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post #11 of 16 Old 04-26-2011, 02:50 PM Thread Starter
Yearling
 
Join Date: Aug 2008
Posts: 1,019
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Thanks everyone.
She's willing to put out the money to help him. I just got off the phone with her (she lives in Chicago), and explained to her how serious it is and what she needs to do.
She's calling the vet now, and making an appointment for him to come out asap.


whitetrashwarmblood is offline  
post #12 of 16 Old 05-02-2011, 12:38 PM Thread Starter
Yearling
 
Join Date: Aug 2008
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UPDATE:

The vet came, and took x-rays of his hooves. Now we're waiting around for the results. He also agreed with us that he's around 20 years old. He's been walking a lot better ever since he got his feet trimmed last Sunday. Here's some up-close pictures...



Front


Hind


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post #13 of 16 Old 05-02-2011, 12:42 PM
Weanling
 
Join Date: Feb 2011
Location: Slovenia
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Poor little guy :( His hind hooves really look very bad.
He is so cute. I hope that he'll recover :)
Best wishes!

It's RAINING!

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post #14 of 16 Old 05-02-2011, 01:40 PM
Foal
 
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What a cutie! He looks very bright and alert, if a bit thin (better than fat however!) I hope he works out to be a great pony for the owner.

I know his feet probably look much better than they did before the trim, but there are some things that can be done that will immediately give this little guy some more relief.

While his heels are still very long all around, his hind heels are actually longer than his toes(!). This is hard to see if you don't know what you're looking for, so I've marked your photo:

• Red dots are where the heels are.
• Blue dots are (very approximately) where the heels should be. It's hard to say without seeing this foot from the bottom and ideally in person.
• Green lines show the length of the heel versus the length of the toe (from hairline).



Here's a website that will help you visualize what a healthy foot looks like:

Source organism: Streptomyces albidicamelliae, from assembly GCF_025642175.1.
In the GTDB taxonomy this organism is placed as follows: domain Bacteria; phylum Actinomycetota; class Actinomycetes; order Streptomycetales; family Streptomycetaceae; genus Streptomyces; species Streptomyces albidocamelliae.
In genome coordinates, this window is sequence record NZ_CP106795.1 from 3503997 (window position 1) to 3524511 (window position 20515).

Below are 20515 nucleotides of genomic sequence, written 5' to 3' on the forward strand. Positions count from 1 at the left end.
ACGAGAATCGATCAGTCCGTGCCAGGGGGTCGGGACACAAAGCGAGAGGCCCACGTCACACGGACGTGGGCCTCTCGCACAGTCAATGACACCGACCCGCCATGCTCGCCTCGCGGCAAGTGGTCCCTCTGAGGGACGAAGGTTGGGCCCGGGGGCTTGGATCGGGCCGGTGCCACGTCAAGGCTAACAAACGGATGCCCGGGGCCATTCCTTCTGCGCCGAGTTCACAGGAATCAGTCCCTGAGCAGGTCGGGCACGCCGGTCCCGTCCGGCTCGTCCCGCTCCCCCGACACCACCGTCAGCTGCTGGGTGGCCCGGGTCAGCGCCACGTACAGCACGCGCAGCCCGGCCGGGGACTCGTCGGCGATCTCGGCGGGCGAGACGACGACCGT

Recognizing a healthy hoof

This page has some EXCELLENT case study photos and information:
Treating Founder (Chronic Laminitis) without Horseshoes--Section 20

I would strongly suggest tracking down a barefoot trimmer. I think this pony could be easily rehabbed and brought into riding condition in as little as a year, depending on the rotation present. I hope you'll be able to post xrays for us to see!
Magaidh is offline  
post #15 of 16 Old 05-02-2011, 02:21 PM Thread Starter
Yearling
 
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Quote:
Originally Posted by Magaidh View Post
He looks very bright and alert, if a bit thin (better than fat however!)
He's actually kinda fat, but he's very oddly shaped. He has a very long back, they should've named him Hotdog instead of Pickles...

Quote:
I know his feet probably look much better than they did before the trim, but there are some things that can be done that will immediately give this little guy some more relief.

While his heels are still very long all around, his hind heels are actually longer than his toes(!).

I would strongly suggest tracking down a barefoot trimmer.
I wasn't there when he got his feet trimmed, but from what people told me he was rearing, striking, kicking, etc. The farrier did what he could. Pickles feet were a lot worse when he first arrived. His hinds were almost curled into a complete circle.
They plan on having the vet there to drug him for the next trim.

He's also not my pony, so I don't get to choose which farrier trims his hooves.


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post #16 of 16 Old 05-02-2011, 02:25 PM
Foal
 
Join Date: Apr 2011
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Ah, the trim makes much more sense then if he was behaving badly. Drugs are a good plan. Good luck!
Magaidh is offline  
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